But there is a place for sprints, for extremes. Especially to reach the heights of artistic or innovative greatness, these sprints might be required.
So the tortoise wins the horizontal race, but the hare gets more air.
Or maybe, once in awhile, the tortoise bursts into a sprint.
Early this year I wrote about how goals should provide (not require) motivation.
Setting the right kind of goal is tremendously important. A good goal is:
1) Purpose drive (the goal helps you express your life purpose, it resonates with your answer to “Who am I?”)
2) Specific (you’ll know, without any ambiguity, if you’ve achieved this goal or not)
3) Energizing (thinking about the goal propels you to action)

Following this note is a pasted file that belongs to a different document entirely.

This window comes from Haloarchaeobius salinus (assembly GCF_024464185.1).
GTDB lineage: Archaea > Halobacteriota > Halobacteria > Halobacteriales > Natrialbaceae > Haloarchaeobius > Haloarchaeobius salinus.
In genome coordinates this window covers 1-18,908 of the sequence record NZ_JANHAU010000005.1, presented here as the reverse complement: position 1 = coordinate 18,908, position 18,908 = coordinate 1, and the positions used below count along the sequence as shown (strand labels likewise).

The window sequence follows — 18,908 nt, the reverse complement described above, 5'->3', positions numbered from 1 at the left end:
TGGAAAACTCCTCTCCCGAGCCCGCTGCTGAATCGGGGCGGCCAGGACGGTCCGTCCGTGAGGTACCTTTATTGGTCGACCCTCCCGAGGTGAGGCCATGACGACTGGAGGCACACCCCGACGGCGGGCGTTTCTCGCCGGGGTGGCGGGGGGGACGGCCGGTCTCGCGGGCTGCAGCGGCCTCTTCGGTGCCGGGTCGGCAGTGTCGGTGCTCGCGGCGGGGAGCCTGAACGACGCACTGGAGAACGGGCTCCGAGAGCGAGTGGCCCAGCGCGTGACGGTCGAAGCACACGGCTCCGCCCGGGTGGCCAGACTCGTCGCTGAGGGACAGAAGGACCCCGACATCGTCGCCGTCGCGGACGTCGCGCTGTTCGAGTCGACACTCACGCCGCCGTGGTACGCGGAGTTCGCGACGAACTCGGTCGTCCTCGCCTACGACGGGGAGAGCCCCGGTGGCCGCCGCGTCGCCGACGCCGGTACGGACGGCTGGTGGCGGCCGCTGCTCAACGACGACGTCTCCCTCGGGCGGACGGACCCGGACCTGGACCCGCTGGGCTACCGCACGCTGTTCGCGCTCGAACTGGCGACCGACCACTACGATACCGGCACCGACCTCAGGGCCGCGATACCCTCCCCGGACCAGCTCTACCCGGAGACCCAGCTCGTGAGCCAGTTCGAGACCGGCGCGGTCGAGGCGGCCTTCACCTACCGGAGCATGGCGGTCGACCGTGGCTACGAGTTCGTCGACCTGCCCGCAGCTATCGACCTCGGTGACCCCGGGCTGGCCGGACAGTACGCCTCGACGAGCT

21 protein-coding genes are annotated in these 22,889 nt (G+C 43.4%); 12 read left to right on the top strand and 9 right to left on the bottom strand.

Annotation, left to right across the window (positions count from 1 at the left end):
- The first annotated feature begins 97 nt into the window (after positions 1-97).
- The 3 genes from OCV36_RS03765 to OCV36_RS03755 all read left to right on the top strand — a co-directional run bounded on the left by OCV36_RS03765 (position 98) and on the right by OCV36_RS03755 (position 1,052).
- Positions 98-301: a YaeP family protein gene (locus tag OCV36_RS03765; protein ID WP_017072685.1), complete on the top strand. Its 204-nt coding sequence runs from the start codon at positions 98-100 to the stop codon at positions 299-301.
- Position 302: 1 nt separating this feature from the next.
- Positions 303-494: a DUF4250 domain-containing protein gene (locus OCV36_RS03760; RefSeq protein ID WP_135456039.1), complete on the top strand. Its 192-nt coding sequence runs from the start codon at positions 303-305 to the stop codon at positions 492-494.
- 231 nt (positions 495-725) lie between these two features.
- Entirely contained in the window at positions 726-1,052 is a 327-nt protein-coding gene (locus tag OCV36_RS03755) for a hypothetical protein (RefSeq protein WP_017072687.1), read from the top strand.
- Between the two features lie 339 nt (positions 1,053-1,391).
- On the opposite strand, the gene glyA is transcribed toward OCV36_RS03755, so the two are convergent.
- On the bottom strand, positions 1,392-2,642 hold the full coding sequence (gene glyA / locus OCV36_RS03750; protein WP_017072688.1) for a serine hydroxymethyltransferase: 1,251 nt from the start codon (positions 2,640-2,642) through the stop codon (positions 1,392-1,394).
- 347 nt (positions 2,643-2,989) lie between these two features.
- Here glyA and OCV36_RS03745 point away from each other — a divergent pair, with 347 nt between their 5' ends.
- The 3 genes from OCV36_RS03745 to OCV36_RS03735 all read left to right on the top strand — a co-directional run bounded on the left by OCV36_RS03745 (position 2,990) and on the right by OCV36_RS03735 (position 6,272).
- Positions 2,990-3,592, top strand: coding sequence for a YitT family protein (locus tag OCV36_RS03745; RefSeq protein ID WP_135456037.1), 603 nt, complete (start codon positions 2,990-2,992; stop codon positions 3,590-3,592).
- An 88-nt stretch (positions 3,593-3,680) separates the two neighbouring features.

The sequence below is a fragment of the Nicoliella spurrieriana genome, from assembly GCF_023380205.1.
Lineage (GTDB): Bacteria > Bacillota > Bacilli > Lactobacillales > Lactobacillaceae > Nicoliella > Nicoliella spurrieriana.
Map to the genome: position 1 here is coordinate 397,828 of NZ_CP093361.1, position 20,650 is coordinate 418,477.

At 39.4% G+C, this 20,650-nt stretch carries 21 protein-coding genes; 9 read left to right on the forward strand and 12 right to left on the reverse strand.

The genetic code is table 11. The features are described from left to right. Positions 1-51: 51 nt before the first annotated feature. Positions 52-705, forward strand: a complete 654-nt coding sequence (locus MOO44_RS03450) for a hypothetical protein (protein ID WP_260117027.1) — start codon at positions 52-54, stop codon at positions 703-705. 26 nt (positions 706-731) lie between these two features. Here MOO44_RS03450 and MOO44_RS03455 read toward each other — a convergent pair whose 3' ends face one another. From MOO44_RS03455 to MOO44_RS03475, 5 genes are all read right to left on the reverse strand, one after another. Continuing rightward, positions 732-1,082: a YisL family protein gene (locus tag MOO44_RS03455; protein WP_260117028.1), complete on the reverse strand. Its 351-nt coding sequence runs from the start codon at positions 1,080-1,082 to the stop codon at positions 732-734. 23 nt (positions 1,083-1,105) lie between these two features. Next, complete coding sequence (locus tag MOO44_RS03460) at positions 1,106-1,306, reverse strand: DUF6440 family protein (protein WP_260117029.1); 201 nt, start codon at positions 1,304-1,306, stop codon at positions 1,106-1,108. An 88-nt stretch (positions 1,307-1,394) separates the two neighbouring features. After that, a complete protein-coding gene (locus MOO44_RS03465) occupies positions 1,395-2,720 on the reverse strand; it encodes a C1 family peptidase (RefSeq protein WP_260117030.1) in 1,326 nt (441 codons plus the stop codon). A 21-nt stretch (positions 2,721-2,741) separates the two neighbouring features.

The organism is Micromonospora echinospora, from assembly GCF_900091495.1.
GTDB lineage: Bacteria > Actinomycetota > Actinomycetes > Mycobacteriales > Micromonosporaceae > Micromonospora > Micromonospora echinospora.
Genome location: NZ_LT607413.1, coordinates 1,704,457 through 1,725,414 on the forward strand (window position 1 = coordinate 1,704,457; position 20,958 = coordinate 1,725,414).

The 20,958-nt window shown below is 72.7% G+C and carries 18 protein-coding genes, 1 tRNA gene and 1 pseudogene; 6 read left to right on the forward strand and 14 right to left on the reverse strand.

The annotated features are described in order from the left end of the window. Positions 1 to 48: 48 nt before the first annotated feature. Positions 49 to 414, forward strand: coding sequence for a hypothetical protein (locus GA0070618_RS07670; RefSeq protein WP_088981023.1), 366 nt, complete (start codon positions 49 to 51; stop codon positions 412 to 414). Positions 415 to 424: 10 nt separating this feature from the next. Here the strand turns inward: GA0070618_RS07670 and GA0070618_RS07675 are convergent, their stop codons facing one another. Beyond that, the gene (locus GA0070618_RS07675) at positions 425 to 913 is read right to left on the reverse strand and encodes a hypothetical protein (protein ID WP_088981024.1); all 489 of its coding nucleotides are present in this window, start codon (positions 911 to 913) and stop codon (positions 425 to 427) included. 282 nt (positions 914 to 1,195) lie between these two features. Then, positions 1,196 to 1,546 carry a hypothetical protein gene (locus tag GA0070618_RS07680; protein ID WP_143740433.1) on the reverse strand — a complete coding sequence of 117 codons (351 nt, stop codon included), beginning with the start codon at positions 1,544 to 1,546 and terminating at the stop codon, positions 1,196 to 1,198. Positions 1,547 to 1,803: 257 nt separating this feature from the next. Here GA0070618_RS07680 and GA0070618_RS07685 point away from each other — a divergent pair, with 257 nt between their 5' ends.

A recent post on Eric Barker’s site opened my eyes to two additional factors.
Calibrating Your Specific Outcome
First, Barker points out that imagining a specific outcome for a goal can sometimes decrease motivation.
It turns out that for a specific outcome to increase motivation, you actually have to believe that with effort and a little luck you can achieve it.
A few years ago I was reading a book by a bestselling fantasy author who I will not name. I finished the book, but was left unimpressed by the prose. Somehow, this experience was incredibly motivating. If he can do it, I can do it, I thought to myself. The experience of reading a successful but mediocre novel got me pumped to continue my writing and pursue my own writing career. Write better than Author X became my standard.
On the other hand, when I read an author like David Mitchell (I’m reading The Bone Clocks now), it’s deflating to think about trying to write like that. Maybe, in five years, things will be different, but at the moment shooting for that level of brilliance in my own prose seems unattainable.